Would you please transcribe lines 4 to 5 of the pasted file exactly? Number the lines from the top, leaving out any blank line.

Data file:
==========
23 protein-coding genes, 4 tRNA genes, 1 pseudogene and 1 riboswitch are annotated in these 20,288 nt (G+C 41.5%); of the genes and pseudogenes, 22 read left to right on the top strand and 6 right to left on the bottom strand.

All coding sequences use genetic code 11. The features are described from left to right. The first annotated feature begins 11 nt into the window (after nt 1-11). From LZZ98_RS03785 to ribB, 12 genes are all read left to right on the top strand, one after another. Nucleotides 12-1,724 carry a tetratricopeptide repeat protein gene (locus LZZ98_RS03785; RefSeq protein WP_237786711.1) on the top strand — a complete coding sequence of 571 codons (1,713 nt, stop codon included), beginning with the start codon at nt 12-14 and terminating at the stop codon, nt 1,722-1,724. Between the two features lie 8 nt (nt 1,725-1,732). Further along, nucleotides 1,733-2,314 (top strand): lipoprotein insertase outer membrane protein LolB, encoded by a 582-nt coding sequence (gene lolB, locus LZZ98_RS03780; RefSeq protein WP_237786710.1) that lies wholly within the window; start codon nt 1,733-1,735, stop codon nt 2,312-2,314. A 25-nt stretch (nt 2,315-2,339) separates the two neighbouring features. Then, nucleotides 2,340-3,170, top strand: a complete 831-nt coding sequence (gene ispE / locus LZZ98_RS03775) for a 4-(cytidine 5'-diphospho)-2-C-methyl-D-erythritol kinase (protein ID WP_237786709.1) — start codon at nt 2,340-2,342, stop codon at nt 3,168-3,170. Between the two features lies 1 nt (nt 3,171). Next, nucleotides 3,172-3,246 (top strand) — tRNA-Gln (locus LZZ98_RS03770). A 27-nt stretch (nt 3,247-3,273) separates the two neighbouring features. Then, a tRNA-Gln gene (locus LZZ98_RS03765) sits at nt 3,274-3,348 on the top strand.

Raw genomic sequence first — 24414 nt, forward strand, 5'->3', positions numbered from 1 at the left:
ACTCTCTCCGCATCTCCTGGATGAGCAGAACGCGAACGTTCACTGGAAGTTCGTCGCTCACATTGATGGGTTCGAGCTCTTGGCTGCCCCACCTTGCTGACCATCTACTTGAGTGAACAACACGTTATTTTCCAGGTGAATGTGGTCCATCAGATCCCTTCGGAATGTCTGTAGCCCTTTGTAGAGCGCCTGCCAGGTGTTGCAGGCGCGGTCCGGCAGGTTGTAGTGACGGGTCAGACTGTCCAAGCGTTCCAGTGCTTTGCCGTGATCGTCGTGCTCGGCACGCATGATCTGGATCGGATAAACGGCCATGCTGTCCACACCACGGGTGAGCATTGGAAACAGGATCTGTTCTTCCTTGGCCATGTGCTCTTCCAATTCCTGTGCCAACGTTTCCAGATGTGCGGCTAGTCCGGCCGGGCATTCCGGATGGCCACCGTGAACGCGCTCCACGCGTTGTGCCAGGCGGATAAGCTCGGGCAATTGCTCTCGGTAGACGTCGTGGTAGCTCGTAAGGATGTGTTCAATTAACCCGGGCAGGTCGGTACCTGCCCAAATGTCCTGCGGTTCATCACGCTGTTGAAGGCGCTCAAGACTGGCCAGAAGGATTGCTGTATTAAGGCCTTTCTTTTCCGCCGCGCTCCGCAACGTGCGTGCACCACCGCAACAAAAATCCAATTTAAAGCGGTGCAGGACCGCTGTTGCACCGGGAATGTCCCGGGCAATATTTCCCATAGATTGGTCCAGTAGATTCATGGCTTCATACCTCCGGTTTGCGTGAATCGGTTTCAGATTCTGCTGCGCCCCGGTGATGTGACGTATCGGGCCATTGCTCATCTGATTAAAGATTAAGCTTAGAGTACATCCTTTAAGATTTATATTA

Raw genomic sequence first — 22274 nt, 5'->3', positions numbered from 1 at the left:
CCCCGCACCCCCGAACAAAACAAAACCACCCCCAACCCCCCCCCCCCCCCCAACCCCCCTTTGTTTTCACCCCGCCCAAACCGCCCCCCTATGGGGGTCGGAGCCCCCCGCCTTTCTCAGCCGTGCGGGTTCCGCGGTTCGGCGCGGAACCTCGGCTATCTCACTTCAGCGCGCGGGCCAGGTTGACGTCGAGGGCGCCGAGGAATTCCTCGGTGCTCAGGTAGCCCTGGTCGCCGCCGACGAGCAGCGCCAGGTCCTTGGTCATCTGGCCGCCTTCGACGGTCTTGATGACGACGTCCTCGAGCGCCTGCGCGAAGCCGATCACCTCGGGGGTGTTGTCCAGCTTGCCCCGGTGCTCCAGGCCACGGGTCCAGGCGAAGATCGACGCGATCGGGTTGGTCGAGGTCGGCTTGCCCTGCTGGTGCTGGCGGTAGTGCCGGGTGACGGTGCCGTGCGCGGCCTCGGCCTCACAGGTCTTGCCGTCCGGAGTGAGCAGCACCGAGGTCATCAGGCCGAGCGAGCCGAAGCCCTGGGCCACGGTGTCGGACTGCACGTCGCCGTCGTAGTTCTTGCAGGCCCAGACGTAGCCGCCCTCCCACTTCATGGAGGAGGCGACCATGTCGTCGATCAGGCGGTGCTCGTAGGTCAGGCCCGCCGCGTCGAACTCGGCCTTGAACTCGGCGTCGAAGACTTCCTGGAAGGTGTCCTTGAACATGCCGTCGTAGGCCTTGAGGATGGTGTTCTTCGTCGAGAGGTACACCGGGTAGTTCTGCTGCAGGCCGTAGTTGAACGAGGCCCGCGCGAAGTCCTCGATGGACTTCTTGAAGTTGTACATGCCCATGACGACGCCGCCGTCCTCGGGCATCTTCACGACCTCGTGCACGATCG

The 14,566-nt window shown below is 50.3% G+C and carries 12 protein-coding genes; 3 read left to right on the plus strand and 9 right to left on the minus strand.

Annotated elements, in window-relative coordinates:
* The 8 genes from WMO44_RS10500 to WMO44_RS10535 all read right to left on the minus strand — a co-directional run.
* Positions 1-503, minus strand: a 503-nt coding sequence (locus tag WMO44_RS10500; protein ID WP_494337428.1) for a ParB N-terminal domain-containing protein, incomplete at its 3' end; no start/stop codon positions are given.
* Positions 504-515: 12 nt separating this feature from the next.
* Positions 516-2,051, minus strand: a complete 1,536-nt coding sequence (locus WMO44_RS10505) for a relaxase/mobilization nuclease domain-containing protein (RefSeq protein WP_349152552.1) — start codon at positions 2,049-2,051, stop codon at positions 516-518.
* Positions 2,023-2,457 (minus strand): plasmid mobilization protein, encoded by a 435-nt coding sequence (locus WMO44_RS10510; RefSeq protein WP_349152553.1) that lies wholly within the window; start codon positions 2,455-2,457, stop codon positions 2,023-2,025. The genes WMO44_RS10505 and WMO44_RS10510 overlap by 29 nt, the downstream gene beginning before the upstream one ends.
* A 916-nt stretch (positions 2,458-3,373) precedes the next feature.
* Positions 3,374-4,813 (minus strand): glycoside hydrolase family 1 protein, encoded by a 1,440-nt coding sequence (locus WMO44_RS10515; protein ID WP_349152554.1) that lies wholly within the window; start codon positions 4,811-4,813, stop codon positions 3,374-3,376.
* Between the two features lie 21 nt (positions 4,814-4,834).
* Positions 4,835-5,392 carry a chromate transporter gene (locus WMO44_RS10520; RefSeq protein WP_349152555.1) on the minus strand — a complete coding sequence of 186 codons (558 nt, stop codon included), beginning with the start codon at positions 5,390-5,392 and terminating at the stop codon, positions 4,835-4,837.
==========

ACTCTCTCCGCATCTCCTGGATGAGCAGAACGCGAACGTTCACTGGAAGTTCGTCGCTCACATTGATGGGTTCGAGCTCTTGGCTGCCCCACCTTGCTGACCATCTACTTGAGTGAACAACACGTTATTTTCCAGGTGAATGTGGTCCATCAGATCCCTTCGGAATGTCTGTAGCCCTTTGTAGAGCGCCTGCCAGGTGTTGCAGGCGCGGTCCGGCAGGTTGTAGTGACGGGTCAGACTGTCCAAGCGTTCCAGTGCTTTGCCGTGATCGTCGTGCTCGGCACGCATGATCTGGATCGGATAAACGGCCATGCTGTCCACACCACGGGTGAGCATTGGAAACAGGATCTGTTCTTCCTTGGCCATGTGCTCTTCCAATTCCTGTGCCAACGTTTCCAGATGTGCGGCTAGTCCGGCCGGGCATTCCGGATGGCCACCGTGAACGCGCTCCACGCGTTGTGCCAGGCGGATAAGCTCGGGCAATTGCTCTCGGTAGACGTCGTGGTAGCTCGTAAGGATGTGTTCAATTAACCCGGGCAGGTCGGTACCTGCCCAAATGTCCTGCGGTTCATCACGCTGTTGAAGGCGCTCAAGACTGGCCAGAAGGATTGCTGTATTAAGGCCTTTCTTTTCCGCCGCGCTCCGCAACGTGCGTGCACCACCGCAACAAAAATCCAATTTAAAGCGGTGCAGGACCGCTGTTGCACCGGGAATGTCCCGGGCAATATTTCCCATAGATTGGTCCAGTAGATTCATGGCTTCATACCTCCGGTTTGCGTGAATCGGTTTCAGATTCTGCTGCGCCCCGGTGATGTGACGTATCGGGCCATTGCTCATCTGATTAAAGATTAAGCTTAGAGTACATCCTTTAAGATTTATATTA

Raw genomic sequence first — 22274 nt, 5'->3', positions numbered from 1 at the left: